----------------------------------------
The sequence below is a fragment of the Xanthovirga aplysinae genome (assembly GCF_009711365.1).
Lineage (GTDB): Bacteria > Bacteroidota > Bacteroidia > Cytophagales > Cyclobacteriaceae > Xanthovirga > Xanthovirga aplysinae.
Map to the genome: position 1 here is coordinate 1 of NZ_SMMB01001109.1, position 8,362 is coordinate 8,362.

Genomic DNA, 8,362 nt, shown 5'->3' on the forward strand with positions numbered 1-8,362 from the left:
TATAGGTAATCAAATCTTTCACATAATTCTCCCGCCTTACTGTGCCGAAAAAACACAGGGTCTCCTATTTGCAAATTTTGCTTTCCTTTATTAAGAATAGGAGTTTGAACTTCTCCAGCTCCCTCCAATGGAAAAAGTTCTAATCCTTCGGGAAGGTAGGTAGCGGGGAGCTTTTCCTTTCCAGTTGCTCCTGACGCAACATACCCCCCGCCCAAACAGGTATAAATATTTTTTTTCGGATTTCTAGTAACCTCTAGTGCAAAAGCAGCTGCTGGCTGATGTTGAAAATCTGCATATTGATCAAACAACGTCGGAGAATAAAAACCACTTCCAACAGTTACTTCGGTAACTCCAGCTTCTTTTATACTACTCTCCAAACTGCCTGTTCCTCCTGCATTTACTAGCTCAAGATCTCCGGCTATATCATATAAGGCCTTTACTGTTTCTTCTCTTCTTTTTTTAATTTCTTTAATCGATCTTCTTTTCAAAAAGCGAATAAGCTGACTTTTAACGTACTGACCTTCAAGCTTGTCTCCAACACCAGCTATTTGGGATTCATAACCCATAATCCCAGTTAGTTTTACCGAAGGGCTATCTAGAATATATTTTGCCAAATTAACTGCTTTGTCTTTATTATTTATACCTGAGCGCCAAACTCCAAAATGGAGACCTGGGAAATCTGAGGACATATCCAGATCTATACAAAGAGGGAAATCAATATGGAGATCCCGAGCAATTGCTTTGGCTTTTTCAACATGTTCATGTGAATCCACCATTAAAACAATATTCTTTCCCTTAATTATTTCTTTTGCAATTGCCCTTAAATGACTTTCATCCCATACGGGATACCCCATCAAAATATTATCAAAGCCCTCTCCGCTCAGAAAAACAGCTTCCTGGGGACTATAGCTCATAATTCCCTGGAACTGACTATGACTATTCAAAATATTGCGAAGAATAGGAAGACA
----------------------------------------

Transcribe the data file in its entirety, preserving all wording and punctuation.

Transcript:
The sequence below is a fragment of the Xanthovirga aplysinae genome (assembly GCF_009711365.1).
Lineage (GTDB): Bacteria > Bacteroidota > Bacteroidia > Cytophagales > Cyclobacteriaceae > Xanthovirga > Xanthovirga aplysinae.
Map to the genome: position 1 here is coordinate 1 of NZ_SMMB01001109.1, position 8,362 is coordinate 8,362.

Genomic DNA, 8,362 nt, shown 5'->3' on the forward strand with positions numbered 1-8,362 from the left:
TATAGGTAATCAAATCTTTCACATAATTCTCCCGCCTTACTGTGCCGAAAAAACACAGGGTCTCCTATTTGCAAATTTTGCTTTCCTTTATTAAGAATAGGAGTTTGAACTTCTCCAGCTCCCTCCAATGGAAAAAGTTCTAATCCTTCGGGAAGGTAGGTAGCGGGGAGCTTTTCCTTTCCAGTTGCTCCTGACGCAACATACCCCCCGCCCAAACAGGTATAAATATTTTTTTTCGGATTTCTAGTAACCTCTAGTGCAAAAGCAGCTGCTGGCTGATGTTGAAAATCTGCATATTGATCAAACAACGTCGGAGAATAAAAACCACTTCCAACAGTTACTTCGGTAACTCCAGCTTCTTTTATACTACTCTCCAAACTGCCTGTTCCTCCTGCATTTACTAGCTCAAGATCTCCGGCTATATCATATAAGGCCTTTACTGTTTCTTCTCTTCTTTTTTTAATTTCTTTAATCGATCTTCTTTTCAAAAAGCGAATAAGCTGACTTTTAACGTACTGACCTTCAAGCTTGTCTCCAACACCAGCTATTTGGGATTCATAACCCATAATCCCAGTTAGTTTTACCGAAGGGCTATCTAGAATATATTTTGCCAAATTAACTGCTTTGTCTTTATTATTTATACCTGAGCGCCAAACTCCAAAATGGAGACCTGGGAAATCTGAGGACATATCCAGATCTATACAAAGAGGGAAATCAATATGGAGATCCCGAGCAATTGCTTTGGCTTTTTCAACATGTTCATGTGAATCCACCATTAAAACAATATTCTTTCCCTTAATTATTTCTTTTGCAATTGCCCTTAAATGACTTTCATCCCATACGGGATACCCCATCAAAATATTATCAAAGCCCTCTCCGCTCAGAAAAACAGCTTCCTGGGGACTATAGCTCATAATTCCCTGGAACTGACTATGACTATTCAAAATATTGCGAAGAATAGGAAGACA